Genetically engineered organisms (GEOs) have been under development for more than 20 years while GE crops have been grown commercially during the last decade. During this time, a number of questions have cropped up concerning the potential consequences that certain GEOs might have on natural or managed ecosystems and human health. Interest in developing methods to confine some GEOs and their transgenes to specifically designated release settings has increased and the success of these efforts could facilitate the continued growth and development of this technology.
Biological Confinement of Genetically Engineered Organisms examines biological methods that may be used with genetically engineered plants, animals, microbes, and fungi. Bioconfinement methods have been applied successfully to a few non-engineered organisms, but many promising techniques remain in the conceptual and experimental stages of development. This book reviews and evaluates these methods, discusses when and why to consider their use, and assesses how effectively they offer a significant reduction of the risks engineered organisms can present to the environment.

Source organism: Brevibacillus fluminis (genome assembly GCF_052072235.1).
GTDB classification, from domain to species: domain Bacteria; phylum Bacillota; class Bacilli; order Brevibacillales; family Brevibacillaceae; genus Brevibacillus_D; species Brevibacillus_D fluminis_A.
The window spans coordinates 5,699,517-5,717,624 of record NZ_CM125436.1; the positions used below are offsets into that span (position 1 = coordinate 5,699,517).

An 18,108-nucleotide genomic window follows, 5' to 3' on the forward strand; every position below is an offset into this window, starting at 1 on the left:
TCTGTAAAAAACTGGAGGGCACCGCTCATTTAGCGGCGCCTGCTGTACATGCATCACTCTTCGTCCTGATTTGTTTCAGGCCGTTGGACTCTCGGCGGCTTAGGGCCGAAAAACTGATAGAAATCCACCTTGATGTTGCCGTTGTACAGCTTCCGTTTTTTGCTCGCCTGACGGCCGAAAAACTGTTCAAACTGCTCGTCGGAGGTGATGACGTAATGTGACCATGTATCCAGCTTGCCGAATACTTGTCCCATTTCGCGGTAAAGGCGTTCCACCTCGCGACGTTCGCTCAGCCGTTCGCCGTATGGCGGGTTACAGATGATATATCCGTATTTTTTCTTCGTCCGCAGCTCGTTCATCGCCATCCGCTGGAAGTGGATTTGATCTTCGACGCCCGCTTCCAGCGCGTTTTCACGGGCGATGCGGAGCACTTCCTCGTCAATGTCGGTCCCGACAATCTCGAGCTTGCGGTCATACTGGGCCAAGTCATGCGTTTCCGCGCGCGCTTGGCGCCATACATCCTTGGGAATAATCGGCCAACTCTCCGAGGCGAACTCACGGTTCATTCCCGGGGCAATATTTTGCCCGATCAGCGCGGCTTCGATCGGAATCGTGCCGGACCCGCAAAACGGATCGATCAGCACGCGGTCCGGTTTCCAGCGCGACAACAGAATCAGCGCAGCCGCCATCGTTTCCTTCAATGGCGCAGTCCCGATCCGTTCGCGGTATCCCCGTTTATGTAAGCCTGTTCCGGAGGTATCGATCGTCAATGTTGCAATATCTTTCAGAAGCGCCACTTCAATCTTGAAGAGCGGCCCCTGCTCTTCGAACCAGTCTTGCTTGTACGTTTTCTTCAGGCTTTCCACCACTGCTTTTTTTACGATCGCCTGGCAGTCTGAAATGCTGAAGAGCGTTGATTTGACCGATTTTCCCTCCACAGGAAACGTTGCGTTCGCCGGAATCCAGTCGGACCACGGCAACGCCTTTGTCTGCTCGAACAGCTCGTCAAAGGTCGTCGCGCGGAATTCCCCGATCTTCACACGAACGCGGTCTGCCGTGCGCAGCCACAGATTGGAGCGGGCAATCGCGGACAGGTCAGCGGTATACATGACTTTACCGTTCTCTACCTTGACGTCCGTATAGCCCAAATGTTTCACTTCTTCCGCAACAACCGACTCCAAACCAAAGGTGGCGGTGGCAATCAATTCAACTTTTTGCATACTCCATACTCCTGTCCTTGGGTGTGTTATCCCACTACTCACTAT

Interdisciplinary research to develop new confinement methods could find ways to minimize the potential for unintended effects on human health and the environment. Need for this type of research is clear and successful methods could prove helpful in promoting regulatory approval for commercialization of future genetically engineered organisms.
Table of Contents
|2. When and Why to Consider Bioconfinement||29-64|
|3. Bioconfinement of Plants||65-129|
|4. Bioconfinement of Animals: Fish, Shellfish, and Insects||130-158|
|5. Bioconfinement of Viruses, Bacteria, and Other Microbes||159-179|
|6. Biological and Operational Considerations for Bioconfinement||180-198|
|About the Authors||235-240|
|Board on Agriculture and Natural Resources Publications||241-244|
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